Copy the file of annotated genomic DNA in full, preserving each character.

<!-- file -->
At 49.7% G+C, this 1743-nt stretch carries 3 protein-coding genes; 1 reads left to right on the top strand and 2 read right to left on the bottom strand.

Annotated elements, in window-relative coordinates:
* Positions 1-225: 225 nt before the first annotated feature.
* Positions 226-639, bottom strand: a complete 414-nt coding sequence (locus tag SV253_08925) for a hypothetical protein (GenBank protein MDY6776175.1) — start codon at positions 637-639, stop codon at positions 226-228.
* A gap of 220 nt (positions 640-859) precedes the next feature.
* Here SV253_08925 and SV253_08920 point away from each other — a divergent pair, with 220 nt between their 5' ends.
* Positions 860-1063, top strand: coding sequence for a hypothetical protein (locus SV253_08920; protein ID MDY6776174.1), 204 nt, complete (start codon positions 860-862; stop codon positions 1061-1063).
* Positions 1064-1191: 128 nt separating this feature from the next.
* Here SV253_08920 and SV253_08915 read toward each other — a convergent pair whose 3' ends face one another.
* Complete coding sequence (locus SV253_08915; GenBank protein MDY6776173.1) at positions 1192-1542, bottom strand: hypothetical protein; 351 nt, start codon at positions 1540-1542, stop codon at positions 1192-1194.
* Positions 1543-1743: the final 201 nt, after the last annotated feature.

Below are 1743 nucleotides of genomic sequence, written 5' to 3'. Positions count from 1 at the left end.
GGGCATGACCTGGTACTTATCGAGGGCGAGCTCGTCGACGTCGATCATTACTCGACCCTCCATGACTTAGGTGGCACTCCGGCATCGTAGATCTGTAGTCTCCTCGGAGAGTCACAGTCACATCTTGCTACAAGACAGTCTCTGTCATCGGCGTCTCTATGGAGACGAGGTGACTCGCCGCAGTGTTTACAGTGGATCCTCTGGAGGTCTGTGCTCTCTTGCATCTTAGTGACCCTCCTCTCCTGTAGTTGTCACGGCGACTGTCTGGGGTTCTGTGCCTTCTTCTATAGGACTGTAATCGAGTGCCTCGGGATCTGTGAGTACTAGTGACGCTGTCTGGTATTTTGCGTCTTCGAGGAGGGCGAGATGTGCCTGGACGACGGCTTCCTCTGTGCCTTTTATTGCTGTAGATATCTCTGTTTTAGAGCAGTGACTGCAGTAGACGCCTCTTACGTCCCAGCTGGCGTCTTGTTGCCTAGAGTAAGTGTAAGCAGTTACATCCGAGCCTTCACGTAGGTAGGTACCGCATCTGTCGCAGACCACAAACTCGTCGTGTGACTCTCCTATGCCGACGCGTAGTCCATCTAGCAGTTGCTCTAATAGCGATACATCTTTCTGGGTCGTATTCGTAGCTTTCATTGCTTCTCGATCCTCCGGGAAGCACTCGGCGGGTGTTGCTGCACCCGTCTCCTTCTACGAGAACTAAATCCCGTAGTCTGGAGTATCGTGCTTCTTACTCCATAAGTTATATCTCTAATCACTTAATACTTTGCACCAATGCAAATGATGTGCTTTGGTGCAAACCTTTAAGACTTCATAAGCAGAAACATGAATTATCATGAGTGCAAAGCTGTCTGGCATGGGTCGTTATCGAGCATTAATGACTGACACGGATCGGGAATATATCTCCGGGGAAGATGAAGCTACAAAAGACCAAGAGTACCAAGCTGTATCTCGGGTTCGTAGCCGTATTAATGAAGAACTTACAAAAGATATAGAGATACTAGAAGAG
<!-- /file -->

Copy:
At 49.7% G+C, this 1743-nt stretch carries 3 protein-coding genes; 1 reads left to right on the top strand and 2 read right to left on the bottom strand.

Annotated elements, in window-relative coordinates:
* Positions 1-225: 225 nt before the first annotated feature.
* Positions 226-639, bottom strand: a complete 414-nt coding sequence (locus tag SV253_08925) for a hypothetical protein (GenBank protein MDY6776175.1) — start codon at positions 637-639, stop codon at positions 226-228.
* A gap of 220 nt (positions 640-859) precedes the next feature.
* Here SV253_08925 and SV253_08920 point away from each other — a divergent pair, with 220 nt between their 5' ends.
* Positions 860-1063, top strand: coding sequence for a hypothetical protein (locus SV253_08920; protein ID MDY6776174.1), 204 nt, complete (start codon positions 860-862; stop codon positions 1061-1063).
* Positions 1064-1191: 128 nt separating this feature from the next.
* Here SV253_08920 and SV253_08915 read toward each other — a convergent pair whose 3' ends face one another.
* Complete coding sequence (locus SV253_08915; GenBank protein MDY6776173.1) at positions 1192-1542, bottom strand: hypothetical protein; 351 nt, start codon at positions 1540-1542, stop codon at positions 1192-1194.
* Positions 1543-1743: the final 201 nt, after the last annotated feature.

Below are 1743 nucleotides of genomic sequence, written 5' to 3'. Positions count from 1 at the left end.
GGGCATGACCTGGTACTTATCGAGGGCGAGCTCGTCGACGTCGATCATTACTCGACCCTCCATGACTTAGGTGGCACTCCGGCATCGTAGATCTGTAGTCTCCTCGGAGAGTCACAGTCACATCTTGCTACAAGACAGTCTCTGTCATCGGCGTCTCTATGGAGACGAGGTGACTCGCCGCAGTGTTTACAGTGGATCCTCTGGAGGTCTGTGCTCTCTTGCATCTTAGTGACCCTCCTCTCCTGTAGTTGTCACGGCGACTGTCTGGGGTTCTGTGCCTTCTTCTATAGGACTGTAATCGAGTGCCTCGGGATCTGTGAGTACTAGTGACGCTGTCTGGTATTTTGCGTCTTCGAGGAGGGCGAGATGTGCCTGGACGACGGCTTCCTCTGTGCCTTTTATTGCTGTAGATATCTCTGTTTTAGAGCAGTGACTGCAGTAGACGCCTCTTACGTCCCAGCTGGCGTCTTGTTGCCTAGAGTAAGTGTAAGCAGTTACATCCGAGCCTTCACGTAGGTAGGTACCGCATCTGTCGCAGACCACAAACTCGTCGTGTGACTCTCCTATGCCGACGCGTAGTCCATCTAGCAGTTGCTCTAATAGCGATACATCTTTCTGGGTCGTATTCGTAGCTTTCATTGCTTCTCGATCCTCCGGGAAGCACTCGGCGGGTGTTGCTGCACCCGTCTCCTTCTACGAGAACTAAATCCCGTAGTCTGGAGTATCGTGCTTCTTACTCCATAAGTTATATCTCTAATCACTTAATACTTTGCACCAATGCAAATGATGTGCTTTGGTGCAAACCTTTAAGACTTCATAAGCAGAAACATGAATTATCATGAGTGCAAAGCTGTCTGGCATGGGTCGTTATCGAGCATTAATGACTGACACGGATCGGGAATATATCTCCGGGGAAGATGAAGCTACAAAAGACCAAGAGTACCAAGCTGTATCTCGGGTTCGTAGCCGTATTAATGAAGAACTTACAAAAGATATAGAGATACTAGAAGAG